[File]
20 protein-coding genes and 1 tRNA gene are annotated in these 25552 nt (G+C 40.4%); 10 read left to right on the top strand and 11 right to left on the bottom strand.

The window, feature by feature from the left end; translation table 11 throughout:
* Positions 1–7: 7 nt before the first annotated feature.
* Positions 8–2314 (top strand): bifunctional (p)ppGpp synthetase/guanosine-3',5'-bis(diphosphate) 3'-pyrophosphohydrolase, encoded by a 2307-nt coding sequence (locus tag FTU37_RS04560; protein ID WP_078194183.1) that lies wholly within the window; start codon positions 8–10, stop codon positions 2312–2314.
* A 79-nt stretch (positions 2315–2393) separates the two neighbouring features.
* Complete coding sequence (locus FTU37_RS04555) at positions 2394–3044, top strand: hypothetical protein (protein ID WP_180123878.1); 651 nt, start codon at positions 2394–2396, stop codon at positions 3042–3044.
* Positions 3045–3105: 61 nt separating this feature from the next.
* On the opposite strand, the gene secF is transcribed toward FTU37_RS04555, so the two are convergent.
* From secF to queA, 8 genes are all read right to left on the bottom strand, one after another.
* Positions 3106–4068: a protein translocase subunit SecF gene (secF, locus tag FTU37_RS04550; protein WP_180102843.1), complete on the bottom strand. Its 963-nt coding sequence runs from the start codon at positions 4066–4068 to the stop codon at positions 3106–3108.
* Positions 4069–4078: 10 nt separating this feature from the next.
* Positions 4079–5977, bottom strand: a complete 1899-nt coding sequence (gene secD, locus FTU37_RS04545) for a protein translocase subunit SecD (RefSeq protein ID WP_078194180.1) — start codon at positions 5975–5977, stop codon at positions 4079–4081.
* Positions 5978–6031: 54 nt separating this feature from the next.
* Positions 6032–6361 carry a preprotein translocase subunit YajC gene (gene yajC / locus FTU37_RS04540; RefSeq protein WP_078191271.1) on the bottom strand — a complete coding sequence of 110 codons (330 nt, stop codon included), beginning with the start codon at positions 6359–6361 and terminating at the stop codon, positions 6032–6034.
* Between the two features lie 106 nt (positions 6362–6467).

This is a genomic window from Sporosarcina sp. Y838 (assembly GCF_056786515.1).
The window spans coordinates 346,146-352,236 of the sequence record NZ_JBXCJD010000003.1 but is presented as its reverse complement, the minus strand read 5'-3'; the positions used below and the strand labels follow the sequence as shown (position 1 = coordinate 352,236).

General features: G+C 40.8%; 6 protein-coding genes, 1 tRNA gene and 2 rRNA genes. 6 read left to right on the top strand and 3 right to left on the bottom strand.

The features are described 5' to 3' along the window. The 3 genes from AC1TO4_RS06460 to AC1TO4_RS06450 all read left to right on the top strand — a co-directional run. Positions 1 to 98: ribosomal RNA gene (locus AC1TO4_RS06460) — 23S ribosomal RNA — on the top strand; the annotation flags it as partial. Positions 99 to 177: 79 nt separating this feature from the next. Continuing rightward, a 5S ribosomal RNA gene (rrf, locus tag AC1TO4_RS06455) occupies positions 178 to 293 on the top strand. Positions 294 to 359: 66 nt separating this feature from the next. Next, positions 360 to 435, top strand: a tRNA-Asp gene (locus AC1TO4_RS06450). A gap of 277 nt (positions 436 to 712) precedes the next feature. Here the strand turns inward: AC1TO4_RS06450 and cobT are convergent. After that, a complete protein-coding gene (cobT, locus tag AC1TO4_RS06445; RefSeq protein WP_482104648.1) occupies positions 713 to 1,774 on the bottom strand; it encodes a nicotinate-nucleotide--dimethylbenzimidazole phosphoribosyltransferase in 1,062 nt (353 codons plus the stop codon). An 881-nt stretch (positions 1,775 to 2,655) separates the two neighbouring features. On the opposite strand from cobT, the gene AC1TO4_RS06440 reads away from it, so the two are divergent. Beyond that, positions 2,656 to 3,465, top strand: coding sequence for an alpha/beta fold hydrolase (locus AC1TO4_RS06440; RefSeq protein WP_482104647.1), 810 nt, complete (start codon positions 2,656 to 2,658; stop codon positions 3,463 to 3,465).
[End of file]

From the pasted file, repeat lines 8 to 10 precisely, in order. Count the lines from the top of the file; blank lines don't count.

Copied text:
* On the opposite strand, the gene secF is transcribed toward FTU37_RS04555, so the two are convergent.
* From secF to queA, 8 genes are all read right to left on the bottom strand, one after another.
* Positions 3106–4068: a protein translocase subunit SecF gene (secF, locus tag FTU37_RS04550; protein WP_180102843.1), complete on the bottom strand. Its 963-nt coding sequence runs from the start codon at positions 4066–4068 to the stop codon at positions 3106–3108.